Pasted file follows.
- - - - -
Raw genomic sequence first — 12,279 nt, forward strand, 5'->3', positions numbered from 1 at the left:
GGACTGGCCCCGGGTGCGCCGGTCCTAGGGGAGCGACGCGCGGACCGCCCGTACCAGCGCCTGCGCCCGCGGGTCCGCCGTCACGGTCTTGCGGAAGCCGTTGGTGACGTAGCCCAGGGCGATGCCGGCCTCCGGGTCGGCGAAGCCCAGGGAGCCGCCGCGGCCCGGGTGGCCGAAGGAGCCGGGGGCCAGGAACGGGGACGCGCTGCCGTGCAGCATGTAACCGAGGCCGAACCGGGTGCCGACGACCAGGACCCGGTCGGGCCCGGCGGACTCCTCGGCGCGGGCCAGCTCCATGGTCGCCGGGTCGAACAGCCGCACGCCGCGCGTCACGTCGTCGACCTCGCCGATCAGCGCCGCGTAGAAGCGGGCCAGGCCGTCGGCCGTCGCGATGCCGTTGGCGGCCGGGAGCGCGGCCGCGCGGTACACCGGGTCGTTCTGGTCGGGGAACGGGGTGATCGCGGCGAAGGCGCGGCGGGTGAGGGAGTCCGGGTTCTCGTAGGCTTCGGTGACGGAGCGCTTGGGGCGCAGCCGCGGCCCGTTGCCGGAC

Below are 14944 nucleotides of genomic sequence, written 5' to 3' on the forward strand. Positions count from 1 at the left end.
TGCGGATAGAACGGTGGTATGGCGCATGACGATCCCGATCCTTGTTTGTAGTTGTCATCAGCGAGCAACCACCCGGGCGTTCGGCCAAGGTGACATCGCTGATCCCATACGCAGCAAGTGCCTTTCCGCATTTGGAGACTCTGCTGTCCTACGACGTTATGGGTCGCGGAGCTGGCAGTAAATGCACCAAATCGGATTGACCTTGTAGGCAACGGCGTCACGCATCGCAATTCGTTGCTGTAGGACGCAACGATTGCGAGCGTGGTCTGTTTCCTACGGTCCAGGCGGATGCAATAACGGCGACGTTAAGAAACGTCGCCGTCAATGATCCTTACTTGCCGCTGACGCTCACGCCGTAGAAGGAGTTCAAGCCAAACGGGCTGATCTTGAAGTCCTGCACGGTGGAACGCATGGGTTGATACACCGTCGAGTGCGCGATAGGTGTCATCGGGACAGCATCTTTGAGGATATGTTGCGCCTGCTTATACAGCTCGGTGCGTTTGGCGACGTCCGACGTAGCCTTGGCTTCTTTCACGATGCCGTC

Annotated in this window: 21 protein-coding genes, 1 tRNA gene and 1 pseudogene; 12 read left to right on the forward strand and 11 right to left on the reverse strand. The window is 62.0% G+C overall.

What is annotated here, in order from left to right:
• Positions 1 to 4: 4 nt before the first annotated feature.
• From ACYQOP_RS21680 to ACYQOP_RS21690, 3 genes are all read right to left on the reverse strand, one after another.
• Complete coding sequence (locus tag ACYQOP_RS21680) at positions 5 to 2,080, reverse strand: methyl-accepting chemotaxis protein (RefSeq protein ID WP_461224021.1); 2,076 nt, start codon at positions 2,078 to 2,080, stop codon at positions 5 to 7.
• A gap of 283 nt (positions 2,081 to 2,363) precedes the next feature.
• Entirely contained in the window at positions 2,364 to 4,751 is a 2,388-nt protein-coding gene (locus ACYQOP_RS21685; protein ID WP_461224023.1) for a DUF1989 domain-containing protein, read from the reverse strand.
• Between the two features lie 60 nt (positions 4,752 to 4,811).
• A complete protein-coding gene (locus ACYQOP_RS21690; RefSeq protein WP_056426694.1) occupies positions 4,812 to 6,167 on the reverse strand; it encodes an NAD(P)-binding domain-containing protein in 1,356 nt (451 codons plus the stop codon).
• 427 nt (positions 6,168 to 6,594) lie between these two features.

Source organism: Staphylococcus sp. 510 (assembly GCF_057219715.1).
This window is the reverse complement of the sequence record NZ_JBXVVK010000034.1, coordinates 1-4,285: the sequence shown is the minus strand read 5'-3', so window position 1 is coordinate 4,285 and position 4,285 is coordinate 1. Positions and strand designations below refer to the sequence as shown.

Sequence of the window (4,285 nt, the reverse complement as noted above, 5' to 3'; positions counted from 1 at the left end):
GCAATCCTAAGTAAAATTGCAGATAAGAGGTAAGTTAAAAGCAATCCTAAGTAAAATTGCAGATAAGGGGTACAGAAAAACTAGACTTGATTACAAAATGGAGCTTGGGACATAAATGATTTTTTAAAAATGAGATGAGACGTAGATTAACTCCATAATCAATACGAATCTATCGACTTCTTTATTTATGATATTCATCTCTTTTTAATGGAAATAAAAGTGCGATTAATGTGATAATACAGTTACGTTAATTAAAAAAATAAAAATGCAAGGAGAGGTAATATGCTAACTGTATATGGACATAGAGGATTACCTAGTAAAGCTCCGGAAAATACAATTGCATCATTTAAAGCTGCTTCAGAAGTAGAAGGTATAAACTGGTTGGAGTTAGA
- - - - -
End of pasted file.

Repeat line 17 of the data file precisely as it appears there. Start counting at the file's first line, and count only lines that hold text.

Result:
Sequence of the window (4,285 nt, the reverse complement as noted above, 5' to 3'; positions counted from 1 at the left end):